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People v. Cheek

OPINION FILED APRIL 24, 1981.

THE PEOPLE OF THE STATE OF ILLINOIS, PLAINTIFF,

v.

FREDERICK LEROY CHEEK, JR., DEFENDANT. — (MICHAEL ASBELL, RELATOR-APPELLEE,

v.

THE PEOPLE EX REL. STEVE BRIENEN, SHERIFF OF MCLEAN COUNTY, ET AL., RESPONDENTS-APPELLANTS.)



APPEAL from the Circuit Court of McLean County; the Hon. WAYNE C. TOWNLEY, Judge, presiding.

MR. JUSTICE GREEN DELIVERED THE OPINION OF THE COURT:

The State appeals from the trial court's order discharging the defendant following an extradition hearing upon a petition for a writ of habeas corpus. The seminal facts are relatively uncomplicated.

On March 16, 1980, defendant was arrested in Normal, Illinois. No complaints or charges were filed against him for any criminal activity in Illinois. The State filed a complaint in extradition on March 24, 1980, requesting commitment of the defendant to allow Florida authorities to obtain a governor's warrant for extradition.

On May 5, 1980, a demand from the Governor of Florida for the return of Frederick Leroy Cheek, Jr., a/k/a Mike Asbell, to Florida was filed, together with a governor's warrant from Illinois. The indictment and a judgment of conviction attached to the complaint for extradition bore only the name of Frederick Leroy Cheek, Jr., and indicated that the individual had been found guilty of burglary and sentenced to 15 years' imprisonment. A fugitive warrant from Florida was issued on the basis that Frederick Leroy Cheek, Jr., had escaped from the Florida Department of Corrections. Illinois arrest records listed defendant's name as Mike Asbell, a/k/a William Ballard.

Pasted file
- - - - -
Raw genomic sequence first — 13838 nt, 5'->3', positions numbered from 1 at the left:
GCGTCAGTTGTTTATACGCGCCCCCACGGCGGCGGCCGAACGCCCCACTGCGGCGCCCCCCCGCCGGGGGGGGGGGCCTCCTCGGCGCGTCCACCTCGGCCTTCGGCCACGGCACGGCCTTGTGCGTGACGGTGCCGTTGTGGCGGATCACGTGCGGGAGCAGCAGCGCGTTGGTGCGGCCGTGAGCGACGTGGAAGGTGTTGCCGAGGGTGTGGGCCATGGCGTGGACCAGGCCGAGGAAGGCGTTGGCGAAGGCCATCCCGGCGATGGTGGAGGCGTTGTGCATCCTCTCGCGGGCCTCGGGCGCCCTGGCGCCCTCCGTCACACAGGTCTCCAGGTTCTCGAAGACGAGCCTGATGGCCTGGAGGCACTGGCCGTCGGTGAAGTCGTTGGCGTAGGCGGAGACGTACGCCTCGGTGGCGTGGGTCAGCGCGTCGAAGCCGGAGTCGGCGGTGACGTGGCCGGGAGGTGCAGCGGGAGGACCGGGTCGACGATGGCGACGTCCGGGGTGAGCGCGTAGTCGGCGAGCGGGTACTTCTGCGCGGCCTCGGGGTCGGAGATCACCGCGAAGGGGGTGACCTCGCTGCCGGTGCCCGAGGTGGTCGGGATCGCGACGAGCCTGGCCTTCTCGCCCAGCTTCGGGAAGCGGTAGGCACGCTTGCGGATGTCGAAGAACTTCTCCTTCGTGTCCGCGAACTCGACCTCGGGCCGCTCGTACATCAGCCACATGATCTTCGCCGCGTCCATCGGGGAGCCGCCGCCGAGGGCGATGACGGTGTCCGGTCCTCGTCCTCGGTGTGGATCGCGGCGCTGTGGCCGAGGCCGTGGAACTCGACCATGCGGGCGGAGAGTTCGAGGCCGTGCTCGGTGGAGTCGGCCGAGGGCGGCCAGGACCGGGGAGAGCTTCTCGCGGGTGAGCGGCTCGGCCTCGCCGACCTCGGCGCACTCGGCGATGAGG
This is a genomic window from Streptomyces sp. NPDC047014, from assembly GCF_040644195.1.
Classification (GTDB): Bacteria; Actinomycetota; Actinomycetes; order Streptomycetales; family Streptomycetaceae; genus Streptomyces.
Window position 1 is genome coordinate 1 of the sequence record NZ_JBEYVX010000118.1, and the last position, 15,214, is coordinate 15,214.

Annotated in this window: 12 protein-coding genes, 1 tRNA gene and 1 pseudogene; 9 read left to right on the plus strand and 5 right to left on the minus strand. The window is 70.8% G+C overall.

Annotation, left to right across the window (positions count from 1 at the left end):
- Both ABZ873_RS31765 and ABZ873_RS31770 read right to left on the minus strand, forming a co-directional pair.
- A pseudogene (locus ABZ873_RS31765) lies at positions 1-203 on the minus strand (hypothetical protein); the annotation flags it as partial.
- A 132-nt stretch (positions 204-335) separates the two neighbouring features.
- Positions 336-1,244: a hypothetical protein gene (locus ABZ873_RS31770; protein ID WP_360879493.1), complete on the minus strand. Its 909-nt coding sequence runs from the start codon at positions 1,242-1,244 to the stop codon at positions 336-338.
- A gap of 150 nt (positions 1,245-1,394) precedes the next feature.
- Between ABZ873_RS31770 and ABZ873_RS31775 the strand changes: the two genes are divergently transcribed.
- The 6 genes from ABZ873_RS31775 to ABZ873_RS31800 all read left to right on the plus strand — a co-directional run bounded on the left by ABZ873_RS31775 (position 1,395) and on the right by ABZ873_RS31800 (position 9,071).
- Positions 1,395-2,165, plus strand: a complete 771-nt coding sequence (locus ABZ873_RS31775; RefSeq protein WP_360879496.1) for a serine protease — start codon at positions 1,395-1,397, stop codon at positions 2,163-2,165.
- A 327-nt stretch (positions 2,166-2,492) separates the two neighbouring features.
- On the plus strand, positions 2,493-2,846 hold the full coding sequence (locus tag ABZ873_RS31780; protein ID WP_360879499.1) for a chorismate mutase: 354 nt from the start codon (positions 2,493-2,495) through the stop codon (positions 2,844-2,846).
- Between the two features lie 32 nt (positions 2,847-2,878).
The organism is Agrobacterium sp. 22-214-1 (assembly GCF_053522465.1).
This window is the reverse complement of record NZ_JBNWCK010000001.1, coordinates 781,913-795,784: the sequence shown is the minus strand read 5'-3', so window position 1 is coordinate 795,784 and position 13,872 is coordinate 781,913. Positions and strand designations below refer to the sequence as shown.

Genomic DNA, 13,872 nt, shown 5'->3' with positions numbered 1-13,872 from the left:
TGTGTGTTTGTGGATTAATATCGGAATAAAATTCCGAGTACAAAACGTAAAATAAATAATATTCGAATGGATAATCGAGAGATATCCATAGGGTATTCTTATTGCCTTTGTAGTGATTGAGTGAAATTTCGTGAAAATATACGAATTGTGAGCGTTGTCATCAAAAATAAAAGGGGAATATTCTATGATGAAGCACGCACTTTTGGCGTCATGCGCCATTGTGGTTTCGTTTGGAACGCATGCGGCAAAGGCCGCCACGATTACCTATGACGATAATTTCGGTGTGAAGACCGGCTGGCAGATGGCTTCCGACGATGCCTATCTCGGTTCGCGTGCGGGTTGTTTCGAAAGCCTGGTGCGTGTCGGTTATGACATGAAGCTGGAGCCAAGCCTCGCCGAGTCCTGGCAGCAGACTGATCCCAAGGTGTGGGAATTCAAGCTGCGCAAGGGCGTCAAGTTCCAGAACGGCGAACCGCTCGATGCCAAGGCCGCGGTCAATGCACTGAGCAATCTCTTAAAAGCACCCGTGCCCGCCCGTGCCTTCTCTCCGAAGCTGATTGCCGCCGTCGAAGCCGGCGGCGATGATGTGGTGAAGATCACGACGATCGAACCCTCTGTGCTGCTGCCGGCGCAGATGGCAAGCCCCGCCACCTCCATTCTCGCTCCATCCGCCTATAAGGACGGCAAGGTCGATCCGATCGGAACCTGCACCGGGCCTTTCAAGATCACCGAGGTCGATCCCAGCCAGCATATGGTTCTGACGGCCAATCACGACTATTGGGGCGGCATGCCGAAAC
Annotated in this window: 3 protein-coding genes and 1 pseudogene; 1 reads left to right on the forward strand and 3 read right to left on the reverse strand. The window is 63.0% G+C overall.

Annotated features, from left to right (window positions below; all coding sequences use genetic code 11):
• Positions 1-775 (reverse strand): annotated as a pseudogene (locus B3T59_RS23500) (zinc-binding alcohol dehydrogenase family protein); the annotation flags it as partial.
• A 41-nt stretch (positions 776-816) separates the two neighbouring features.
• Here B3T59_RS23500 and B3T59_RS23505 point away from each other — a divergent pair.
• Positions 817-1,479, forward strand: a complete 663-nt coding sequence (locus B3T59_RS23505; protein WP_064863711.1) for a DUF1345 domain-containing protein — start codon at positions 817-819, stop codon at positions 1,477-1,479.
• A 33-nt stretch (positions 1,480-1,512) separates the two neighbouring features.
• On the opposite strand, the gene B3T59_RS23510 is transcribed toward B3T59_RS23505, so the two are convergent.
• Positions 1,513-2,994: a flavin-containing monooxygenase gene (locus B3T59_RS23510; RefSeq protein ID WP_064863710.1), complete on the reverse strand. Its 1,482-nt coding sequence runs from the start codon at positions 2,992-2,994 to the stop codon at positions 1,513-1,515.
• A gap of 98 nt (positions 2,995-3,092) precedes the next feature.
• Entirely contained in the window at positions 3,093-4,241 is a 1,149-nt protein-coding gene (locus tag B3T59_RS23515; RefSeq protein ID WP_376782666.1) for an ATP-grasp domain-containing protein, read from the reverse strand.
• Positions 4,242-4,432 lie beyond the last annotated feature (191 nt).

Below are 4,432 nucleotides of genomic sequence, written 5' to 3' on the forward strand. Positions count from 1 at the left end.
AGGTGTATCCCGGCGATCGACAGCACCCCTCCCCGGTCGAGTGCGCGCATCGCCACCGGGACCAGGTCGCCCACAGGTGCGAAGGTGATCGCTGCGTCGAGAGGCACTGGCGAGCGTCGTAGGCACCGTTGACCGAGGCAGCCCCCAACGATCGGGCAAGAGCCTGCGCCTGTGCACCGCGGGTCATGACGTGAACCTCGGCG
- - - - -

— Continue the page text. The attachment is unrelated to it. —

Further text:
At the hearing on the habeas corpus petition, defendant testified that he was passing through Illinois on his way from Dania, Florida, to Chicago when arrested by police in Normal. Defendant was never told why he was arrested, and no complaints or charges were filed against him for any criminal activity in Illinois.

Defendant further testified that he had never used the alias Frederick Leroy Cheek, Jr. He denied that he had been convicted of burglary and sentenced to 15 years' imprisonment in Florida. He denied that he was the escapee from the Florida correctional institution. He stated that his given name at birth was Michael Asbell.

Defendant asserted that he was living in California on the date of Cheek's original conviction. Defendant admitted that he was living in Florida on the date Cheek escaped from the Florida penitentiary.

Since his arrest, defendant claimed he had been fingerprinted a total of 14 times. Defendant was told by correctional officers that duplicate sets of his fingerprints were needed because his first set of prints had not been verified.